Today is set aside to honor all the good fathers that are in our lives. Mine is passed, as is the father of my children, yet we take a few minutes during this day to remember the times when our lives intersected and offered up both the trying times and those cherished moments we hold most dear. One trait both these men shared was a deep sense of compassion for those less fortunate, those in need. I have written about how my father always made sure that anyone who came to our door hungry went away with a full stomach. He held a strong belief that his family would always be fed if he paid it forward. My children’s father devoted his career advocating for people with disabilities to ensure their voices were heard. They both left their legacy and we, who were touched by their presence, are richer for it.
With all dads and families in mind, I chose today to feature my newest creation to enhance the backyard BBQ which has grown, not just as a favorite summer activity, but a huge year-round industry. Grills have not only increased in popularity but also in capability. What was once an item pulled out of the garage once or twice a summer for burgers and dogs, the grills on the market today can smoke an entire pig, rotisserie whole turkeys and chickens, roast a leg of lamb or pork shoulder and much more. As a child I never remember grilled vegetables as the common occurence they are today. Nothing is spared the heat as we experiment with everything from grilled salads, pizza and fruits. That said, the flavor enhancers, such a BBQ sauces and condiments have stepped into the spotlight as well. With this in mind, I was inspired to play with the sauce recipe I developed a few years back and elevate it to new heights.
Here is how it went down in my back yard kitchen this weekend.
JEANNE’S BOURBON BALSAMIC BBQ SAUCE Makes about 2c
1 shallot, diced fine (or small onion)
¼ c neutral oil, such as, grape seed oil
1 large clove garlic, minced
1/3 c aged balsamic vinegar
2 T Worcestershire sauce
1 1/2 t molasses, unsulphered
½ t dry mustard
1/2 t Sriracha sauce or more to increase spiciness (or other hot sauce of choice)
½ c chili sauce
2 oz bourbon
1 t sea salt
¼ c water
- Sauté onions in the oil until soft. Add garlic and cook until softened but not brown.
- Add the vinegar, Worcestershire sauce, molasses, mustard, Sriracha, chili sauce, 1 1/2 oz. of the bourbon, salt and water.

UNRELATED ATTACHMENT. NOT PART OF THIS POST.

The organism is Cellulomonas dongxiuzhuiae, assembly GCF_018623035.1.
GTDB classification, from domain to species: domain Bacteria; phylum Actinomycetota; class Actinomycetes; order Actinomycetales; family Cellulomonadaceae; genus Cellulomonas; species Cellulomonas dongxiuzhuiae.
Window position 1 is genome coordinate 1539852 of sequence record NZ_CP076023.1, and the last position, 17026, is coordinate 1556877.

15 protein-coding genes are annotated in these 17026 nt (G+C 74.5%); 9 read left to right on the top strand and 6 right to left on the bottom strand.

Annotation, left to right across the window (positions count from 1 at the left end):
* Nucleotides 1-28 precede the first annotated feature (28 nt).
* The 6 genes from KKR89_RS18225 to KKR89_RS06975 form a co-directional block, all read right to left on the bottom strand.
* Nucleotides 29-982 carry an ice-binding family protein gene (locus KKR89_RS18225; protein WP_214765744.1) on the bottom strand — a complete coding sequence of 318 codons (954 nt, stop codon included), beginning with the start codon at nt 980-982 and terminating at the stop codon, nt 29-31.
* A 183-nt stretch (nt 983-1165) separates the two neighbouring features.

- Stir well and simmer lightly for 25 to 30 minutes. Add the remaining 1/2 oz. bourbon, stir and taste. Adjust salt and Sriracha, if needed.
Use on chicken, beef, pork, tofu or vegetables.
**Can be made up to a week in advance. Keep refrigerated.
This combination of ingredients, in my opinion, has it all. The balsamic is both sweet and tangy, a touch of heat is offered by the Sriracha, Worcestershire contributes to the saltiness and depth while the addition of the bourbon, during the cooking and then right at the end, gives the gift of smoke and wood from its time aging in charred oak barrels. The beauty of this sauce is it can be used on almost anything and can be adjusted to suit the individual. For instance, if you want it sweeter, add more molasses. If more heat is your thing, add more hot sauce. Get the picture?
Before going, I have a confession to make. Outdoor grilling, and all that it entails, was my father’s least favorite thing. He did not enjoy picnics, stating often how he ate with ants during his stint in the US Army during WWII and saw no reason to do it any longer. He did, however, enjoy good food. So in spite of his aversion to this popular American activity, I think he would have enjoyed the complexity of this sauce as he ate inside at the dining table, sans the insects.
I would be remiss if I did not mention another wonderful father who has deeply touched my life, my dear husband, Michael. He dedicated his career to teaching children and enhancing their lives by nurturing their love and understanding of music. He continues this work with both children and adults now and cheerfully serves as my culinary guinea pig. I have been blessed to have crossed paths with many devoted fathers and for that I am grateful. May the love you have given be returned many fold.
My sauce graced chicken legs and thighs last night and tonight it will serve as a dressing for the beef (requested by the “dad” of the house). I aim to please. Whether you are honoring your dad or other fathers today, keep spreading the love, one dish at a time. I send my gratitude to all the dads that have touched my life. Love to you from my outdoor kitchen to yours. Jeanne